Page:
There is no question what topology is and what it's about: it's about topologies (= topological spaces), and that's it.

There is also no question what (universal) algebra is and what it's about. (Among other things, it's about algebras.)

But what is geometry and what is it about? Is there a thorough and generally agreed upon definition of a geometry (= geometric structure) comparable to the unequivocal definition of a topology or an algebra?

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    $\begingroup$ I've heard it argued that the "correct setting" for geometry is locally ringed spaces. I'd elaborate further, but I don't yet know enough to do that perspective justice. $\endgroup$ Sep 6, 2012 at 20:45
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    $\begingroup$ "Geometry" = "measurement of the earth"... by etymology $\endgroup$
    – GEdgar
    Sep 6, 2012 at 21:36
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    $\begingroup$ Cf. Lurie's Derived Algebraic Geometry V, where he defines "geometries" in full generality. $\endgroup$ Sep 6, 2012 at 21:42
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    $\begingroup$ The definition of a "topology" is not necessarily as set in stone as it appears: the field of pointless topology considers objects that cannot be described with traditional spaces. More generally, there are Grothendieck topologies for dealing with, for example, étale coverings. $\endgroup$ Dec 19, 2014 at 21:05
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    $\begingroup$ Hilbert wrote that there's no difference b/w the methods of geometry and those of physics. Though physics requires time for motion, while geometry does not, dynamical systems can abstractly be defined as group or semigroup actions on a state space, so that's consistent w/ Hilbert's view. $\endgroup$ Dec 20, 2014 at 15:04

5 Answers 5


Usually, geometry consists of an underlying topological space (a manifold, for example) and some structure on this space. The structure is an analogy of some tool – such as a ruler or compass – that enables you to see more than what the topology sees. It might be something that enables you, for example, to “measure angles and distances” (Riemannian geometry), or “just to measure angles” (Conformal geometry), or “to see what are lines and what are not lines” (Projective geometry), or some other, more abstract analog of a “ruler and compass”.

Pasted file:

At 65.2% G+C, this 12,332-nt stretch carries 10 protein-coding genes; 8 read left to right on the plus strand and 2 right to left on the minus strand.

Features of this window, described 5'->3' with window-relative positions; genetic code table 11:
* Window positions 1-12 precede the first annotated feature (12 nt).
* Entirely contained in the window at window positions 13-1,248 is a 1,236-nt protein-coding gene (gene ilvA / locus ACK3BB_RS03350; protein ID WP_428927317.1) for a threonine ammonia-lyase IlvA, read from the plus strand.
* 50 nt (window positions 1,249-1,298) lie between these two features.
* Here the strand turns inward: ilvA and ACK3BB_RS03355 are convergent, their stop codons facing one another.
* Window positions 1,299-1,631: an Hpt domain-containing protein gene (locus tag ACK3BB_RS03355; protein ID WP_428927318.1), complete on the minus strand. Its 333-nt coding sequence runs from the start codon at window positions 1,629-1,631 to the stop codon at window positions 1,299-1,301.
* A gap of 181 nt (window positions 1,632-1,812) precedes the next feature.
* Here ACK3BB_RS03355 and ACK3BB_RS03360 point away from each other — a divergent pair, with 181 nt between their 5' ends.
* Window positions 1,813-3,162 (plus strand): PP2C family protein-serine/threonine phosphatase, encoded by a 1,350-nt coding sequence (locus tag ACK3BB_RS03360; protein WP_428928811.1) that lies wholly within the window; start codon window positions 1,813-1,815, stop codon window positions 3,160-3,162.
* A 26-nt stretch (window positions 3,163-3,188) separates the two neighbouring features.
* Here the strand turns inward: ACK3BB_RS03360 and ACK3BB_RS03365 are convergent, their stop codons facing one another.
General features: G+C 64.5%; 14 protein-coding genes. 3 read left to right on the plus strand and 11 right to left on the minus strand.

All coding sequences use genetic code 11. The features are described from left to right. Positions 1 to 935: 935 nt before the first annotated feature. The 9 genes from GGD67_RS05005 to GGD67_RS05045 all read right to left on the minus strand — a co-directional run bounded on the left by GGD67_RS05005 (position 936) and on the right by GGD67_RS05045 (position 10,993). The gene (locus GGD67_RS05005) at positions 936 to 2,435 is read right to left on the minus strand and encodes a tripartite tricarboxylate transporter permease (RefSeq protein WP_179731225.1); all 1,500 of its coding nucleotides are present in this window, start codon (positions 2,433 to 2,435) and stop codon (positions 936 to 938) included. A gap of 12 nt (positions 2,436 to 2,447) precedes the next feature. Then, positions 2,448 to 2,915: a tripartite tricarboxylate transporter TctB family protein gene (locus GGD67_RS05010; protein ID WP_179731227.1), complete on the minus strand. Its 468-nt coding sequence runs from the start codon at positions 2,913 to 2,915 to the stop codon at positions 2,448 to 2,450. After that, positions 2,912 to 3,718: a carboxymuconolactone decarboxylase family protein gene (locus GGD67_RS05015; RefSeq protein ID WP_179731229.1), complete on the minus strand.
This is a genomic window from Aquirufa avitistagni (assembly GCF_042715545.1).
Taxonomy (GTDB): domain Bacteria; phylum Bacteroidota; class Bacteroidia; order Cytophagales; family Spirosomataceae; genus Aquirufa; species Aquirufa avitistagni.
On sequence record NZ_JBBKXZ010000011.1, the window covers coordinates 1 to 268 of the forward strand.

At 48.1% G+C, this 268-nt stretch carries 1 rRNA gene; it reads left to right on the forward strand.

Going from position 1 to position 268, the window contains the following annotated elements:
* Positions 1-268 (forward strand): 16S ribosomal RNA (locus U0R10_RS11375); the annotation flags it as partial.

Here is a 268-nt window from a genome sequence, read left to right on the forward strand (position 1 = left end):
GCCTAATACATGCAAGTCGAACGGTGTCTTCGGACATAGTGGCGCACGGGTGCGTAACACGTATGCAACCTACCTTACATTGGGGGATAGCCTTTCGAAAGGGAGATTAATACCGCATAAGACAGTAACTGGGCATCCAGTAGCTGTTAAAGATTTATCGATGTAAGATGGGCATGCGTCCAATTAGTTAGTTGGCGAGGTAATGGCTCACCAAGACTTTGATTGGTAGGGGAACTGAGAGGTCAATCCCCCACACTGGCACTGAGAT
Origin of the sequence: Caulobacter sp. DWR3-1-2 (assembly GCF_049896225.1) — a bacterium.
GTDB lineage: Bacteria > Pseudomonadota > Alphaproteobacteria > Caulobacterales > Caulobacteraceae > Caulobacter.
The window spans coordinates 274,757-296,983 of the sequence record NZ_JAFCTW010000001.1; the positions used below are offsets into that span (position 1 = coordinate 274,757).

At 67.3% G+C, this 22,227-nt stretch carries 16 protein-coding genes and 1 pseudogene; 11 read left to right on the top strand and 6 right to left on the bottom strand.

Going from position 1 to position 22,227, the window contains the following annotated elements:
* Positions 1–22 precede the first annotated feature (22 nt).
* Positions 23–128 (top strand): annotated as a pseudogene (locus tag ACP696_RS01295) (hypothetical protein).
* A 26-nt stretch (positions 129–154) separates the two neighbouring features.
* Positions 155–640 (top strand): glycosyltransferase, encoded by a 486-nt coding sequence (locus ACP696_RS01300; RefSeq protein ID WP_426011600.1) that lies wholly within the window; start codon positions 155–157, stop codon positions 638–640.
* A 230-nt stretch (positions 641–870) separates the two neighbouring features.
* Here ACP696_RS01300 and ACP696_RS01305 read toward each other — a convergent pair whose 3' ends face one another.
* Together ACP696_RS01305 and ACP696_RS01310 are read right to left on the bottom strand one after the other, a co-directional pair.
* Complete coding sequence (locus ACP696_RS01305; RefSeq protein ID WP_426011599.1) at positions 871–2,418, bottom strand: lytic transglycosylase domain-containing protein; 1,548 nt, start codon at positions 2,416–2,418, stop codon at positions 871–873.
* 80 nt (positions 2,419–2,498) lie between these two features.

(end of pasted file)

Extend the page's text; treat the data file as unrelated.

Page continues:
From what I have learned, the Cartan geometry – which defines geometry as a principal bundle over a manifold with some Cartan connection – generalizes both Kleinian and Riemannian geometry in some sense; one book where this is explained is Sharpe: Cartan's generalization of Klein's Erlangen program.

The reason why there is not a single universal definition, unlike in topology, is the immense history of geometry (2500 years, compared to 100 years of topology).


According to Klein, geometry can be viewed as the action of a group on a space, be it smooth or finite. See this. That is, a geometry on a set $X$ is a triple $(X,G,A)$, where $G$ is a group with action $A$ on $X$.

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    $\begingroup$ In this context, a space may be taken to be a set. If extra structure is given, then we append more to the word "geometry". For example, if said space is metric, then we study Riemannian geometry, etc. $\endgroup$
    – user02138
    Sep 6, 2012 at 20:06
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    $\begingroup$ So would you subscribe to the following definition: "A geometry is a triple $\langle X, G, a \rangle$ with $X$ a set, $G$ a group and $a$ a group action $a: G \times X \rightarrow X$." That's it? $\endgroup$ Sep 6, 2012 at 20:12
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    $\begingroup$ This answer gives only one (pretty, but rather constrained) outlook on what a geometry is. A differential geometer or algebraic geometer (not to mention Banach geometer...) certainly wouldn't agree with you. I think we all know what geometry is from our high school study of triangles and squares and the best definition of geometry I can think of is: the subject that studies generalizations (in all kind of directions) of these objects. $\endgroup$
    – Marek
    Sep 6, 2012 at 20:53
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    $\begingroup$ @Hans: it is necessarily vague, since I claim there is no real answer to your question. It's the same as asking "what is math?". There is just too many geometrical subareas whose only common point seems to be what I have already said: they study some kind of generalization of those basic objects like circles and triangles in the plane. Whether those generalizations are varieties, manifolds, schemes, Banach spaces or whatever doesn't really matter. $\endgroup$